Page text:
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Independent Study Abroad Programmes


By  Erin Moores February 6, 2012

Learn how you want, where you want.

Emma Dines gets university credit for performing clown acts at Findhorn ecovillage in Scotland. The 24-year-old explains that she’s interviewing community members about group dynamics then creating clown acts which she performs spontaneously around the community. She belongs to a breed of innovative students who are incorporating travel and study in a unique programme that pushes the limits of the classroom. 

Julia Smith, a student at Long Island University’s Global College, spent three months conducting research at a refugee camp in Ghana.  While there, she became increasingly interested in micro-financing programmes for refugees.

Dines and Smith created their projects through a unique approach to education called independent study. This style of learning, rare at the undergraduate level, offers students the opportunity to create their own course content, choose their own study methods and direct their own individualized research, with the support of a faculty advisor. 

Dines is in a small programme unique in Canada: the Bachelor of Independent Studies at the University of Waterloo. Students can design all of their own coursework—that could mean no lectures, tests or exams and sometimes even no grades. In Smith’s Global College programme, students follow a more structured curriculum but have many opportunities to create their own projects. 

It's not surprising that many students use independent study to create tailor-made overseas experiences. Ian Fornshell is a first-year student at Quest University where students take between one and four self-directed “experiential education” courses during their degree. He’s using one of these to turn a Kenyan volunteer stint into a university credit, by proposing a set of learning objectives and steps for his study on “how different cultures use music for different purposes.” 

Programmes like these don’t require extraordinarily high grades—admissions procedures emphasize getting to know the whole person. Letters of reference, personal essays, artistic portfolios and interviews can be part of the process, along with transcripts. Students can enter directly from high school or transfer later from other programmes.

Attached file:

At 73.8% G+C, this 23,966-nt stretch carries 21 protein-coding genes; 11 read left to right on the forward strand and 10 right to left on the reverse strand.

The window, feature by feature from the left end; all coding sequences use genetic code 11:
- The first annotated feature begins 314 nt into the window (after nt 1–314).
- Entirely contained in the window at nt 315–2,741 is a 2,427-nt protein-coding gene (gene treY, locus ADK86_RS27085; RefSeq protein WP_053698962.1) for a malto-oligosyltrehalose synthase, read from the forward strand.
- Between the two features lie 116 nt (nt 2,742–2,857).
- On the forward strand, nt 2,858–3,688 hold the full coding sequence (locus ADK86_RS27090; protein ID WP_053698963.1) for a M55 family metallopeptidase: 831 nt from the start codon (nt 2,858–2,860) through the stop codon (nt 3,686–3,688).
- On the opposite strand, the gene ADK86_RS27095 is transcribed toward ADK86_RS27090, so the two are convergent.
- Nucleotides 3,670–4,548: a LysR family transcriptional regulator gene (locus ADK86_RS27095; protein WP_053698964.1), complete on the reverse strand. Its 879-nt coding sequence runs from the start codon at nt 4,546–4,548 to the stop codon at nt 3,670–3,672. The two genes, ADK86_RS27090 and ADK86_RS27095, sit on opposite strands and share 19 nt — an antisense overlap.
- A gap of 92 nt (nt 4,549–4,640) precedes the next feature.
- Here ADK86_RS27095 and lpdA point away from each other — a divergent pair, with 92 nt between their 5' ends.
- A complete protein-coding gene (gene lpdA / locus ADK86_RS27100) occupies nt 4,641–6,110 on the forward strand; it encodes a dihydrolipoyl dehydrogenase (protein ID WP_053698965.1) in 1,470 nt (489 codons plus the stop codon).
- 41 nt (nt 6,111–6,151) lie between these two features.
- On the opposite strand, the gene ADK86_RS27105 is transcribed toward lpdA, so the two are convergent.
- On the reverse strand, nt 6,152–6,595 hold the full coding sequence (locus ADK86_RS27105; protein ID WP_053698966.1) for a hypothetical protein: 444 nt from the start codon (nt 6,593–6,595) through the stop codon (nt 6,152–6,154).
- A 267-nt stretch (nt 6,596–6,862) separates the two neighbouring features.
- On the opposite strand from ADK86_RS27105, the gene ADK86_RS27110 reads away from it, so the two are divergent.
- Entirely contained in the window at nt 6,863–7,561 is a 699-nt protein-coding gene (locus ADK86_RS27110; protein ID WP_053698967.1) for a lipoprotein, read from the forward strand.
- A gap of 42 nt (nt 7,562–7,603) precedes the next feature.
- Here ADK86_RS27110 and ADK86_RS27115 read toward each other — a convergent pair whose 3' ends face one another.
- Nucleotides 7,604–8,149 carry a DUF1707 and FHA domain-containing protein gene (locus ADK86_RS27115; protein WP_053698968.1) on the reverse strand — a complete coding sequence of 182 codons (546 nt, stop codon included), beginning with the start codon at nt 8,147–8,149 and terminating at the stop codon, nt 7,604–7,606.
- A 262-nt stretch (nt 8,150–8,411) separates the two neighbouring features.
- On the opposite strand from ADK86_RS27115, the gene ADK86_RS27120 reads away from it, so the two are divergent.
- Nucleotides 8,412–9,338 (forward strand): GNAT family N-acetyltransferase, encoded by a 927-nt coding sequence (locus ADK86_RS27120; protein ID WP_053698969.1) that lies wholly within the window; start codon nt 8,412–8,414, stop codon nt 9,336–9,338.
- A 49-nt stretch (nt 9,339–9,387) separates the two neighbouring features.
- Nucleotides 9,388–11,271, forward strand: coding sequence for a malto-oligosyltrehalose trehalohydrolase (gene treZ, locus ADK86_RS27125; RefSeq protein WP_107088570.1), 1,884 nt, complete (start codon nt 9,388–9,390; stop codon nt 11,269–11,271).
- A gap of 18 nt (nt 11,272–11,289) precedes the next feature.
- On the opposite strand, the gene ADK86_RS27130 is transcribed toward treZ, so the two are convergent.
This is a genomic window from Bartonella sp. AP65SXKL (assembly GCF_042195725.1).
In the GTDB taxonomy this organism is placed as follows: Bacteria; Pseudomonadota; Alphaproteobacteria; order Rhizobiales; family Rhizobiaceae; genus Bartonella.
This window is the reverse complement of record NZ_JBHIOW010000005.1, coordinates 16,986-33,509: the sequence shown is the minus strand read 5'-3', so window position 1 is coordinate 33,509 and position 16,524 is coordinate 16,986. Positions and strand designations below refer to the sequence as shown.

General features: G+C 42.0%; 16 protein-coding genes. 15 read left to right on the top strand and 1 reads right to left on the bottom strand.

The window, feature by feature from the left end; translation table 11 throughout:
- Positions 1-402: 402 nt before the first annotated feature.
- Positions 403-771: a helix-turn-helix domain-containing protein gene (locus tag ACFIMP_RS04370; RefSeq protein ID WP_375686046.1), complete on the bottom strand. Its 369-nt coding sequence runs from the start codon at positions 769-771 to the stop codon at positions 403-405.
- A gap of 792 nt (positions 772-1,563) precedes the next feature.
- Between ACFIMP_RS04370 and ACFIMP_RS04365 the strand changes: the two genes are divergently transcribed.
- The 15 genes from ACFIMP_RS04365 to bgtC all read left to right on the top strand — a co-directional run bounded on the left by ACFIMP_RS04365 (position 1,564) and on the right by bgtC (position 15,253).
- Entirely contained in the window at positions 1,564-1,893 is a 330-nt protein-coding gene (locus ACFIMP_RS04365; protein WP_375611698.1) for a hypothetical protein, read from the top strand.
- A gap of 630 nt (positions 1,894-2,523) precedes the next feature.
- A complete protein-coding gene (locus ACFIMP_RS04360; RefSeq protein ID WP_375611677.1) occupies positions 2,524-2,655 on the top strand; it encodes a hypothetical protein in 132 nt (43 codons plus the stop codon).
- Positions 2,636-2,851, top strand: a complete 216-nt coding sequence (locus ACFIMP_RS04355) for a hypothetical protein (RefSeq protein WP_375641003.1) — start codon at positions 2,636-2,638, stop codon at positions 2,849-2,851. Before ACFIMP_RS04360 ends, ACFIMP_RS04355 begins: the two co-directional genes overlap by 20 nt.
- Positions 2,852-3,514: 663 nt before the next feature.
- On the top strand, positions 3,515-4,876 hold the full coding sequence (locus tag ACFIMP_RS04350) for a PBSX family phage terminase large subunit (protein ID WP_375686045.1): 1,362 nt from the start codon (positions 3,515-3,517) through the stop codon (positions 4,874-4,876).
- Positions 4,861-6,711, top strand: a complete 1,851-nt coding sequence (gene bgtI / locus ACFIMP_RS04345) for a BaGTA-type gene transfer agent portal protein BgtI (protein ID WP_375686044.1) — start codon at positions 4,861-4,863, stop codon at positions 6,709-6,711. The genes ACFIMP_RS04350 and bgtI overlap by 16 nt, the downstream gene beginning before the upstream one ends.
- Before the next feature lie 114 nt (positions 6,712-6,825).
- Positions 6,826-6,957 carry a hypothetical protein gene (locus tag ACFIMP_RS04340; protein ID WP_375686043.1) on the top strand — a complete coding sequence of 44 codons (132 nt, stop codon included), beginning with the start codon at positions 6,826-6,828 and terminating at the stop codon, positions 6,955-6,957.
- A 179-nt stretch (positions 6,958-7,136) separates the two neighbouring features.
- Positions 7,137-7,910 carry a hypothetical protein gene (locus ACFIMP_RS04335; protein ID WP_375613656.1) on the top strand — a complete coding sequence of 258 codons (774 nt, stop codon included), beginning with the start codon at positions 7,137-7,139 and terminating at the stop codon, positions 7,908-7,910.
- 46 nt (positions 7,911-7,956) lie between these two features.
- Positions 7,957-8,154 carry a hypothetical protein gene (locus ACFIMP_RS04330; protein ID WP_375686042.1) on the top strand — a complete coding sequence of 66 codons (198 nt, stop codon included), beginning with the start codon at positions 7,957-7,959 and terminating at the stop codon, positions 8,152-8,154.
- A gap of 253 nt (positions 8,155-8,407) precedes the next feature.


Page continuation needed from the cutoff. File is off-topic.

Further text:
The programme is a lot of work, especially when it involves an overseas project. Preparations include working one-on-one with an advisor to conduct pre-travel research, preparing proposals, getting approval from the university and working out reliable to communicate with instructorys while abroad. 

“It is tiring and, in a way, very lonely, because I am the only one doing what I am doing!” says Dines. 

Smith describes another challenge. “If you’re in an academic institution doing a traditional thing, then your teacher’s going to have the class prepared,” she says.. “But, when you go somewhere that you’re unfamiliar with and your advisor is unfamiliar with, you kind of stumble along the way.”

That stumbling can also be a good thing. “In many ways, I don’t have to ‘get it right,’” Dines explains. “It's more about my exploration and everyday experience.” 

Smith agrees. Exploring micro-finance projects was not part of her original plan, but she was able to pursue the topic because the content of her project was under her control. 

Students usually complete their studies by turning in a final project which can include research papers, artistic or multimedia creations, journalism pieces, term reports or portfolios. At the University of Waterloo's programme, this thesis project is evaluated by specially-appointed supervisors. The academic board then reviews the evaluations, along with any grades or other academic material, and decides whether or not to grant the Bachelor of Independent Studies degree.

According to the University of Waterloo website, graduates have gone on to respected positions like Senior Corporate Business Planner for Environment Canada, computer science professor and dance teacher at the National Ballet School of Canada. And while arranging and undertaking an independent study programme can require more effort than a traditional undergraduate programme, many students feel that the benefits outweigh the challenges by a long shot. As Smith puts it, “I feel that if I had been in a traditional institution, my learning would have been set and I wouldn’t have had time to do anything if something new had sparked my interest.”

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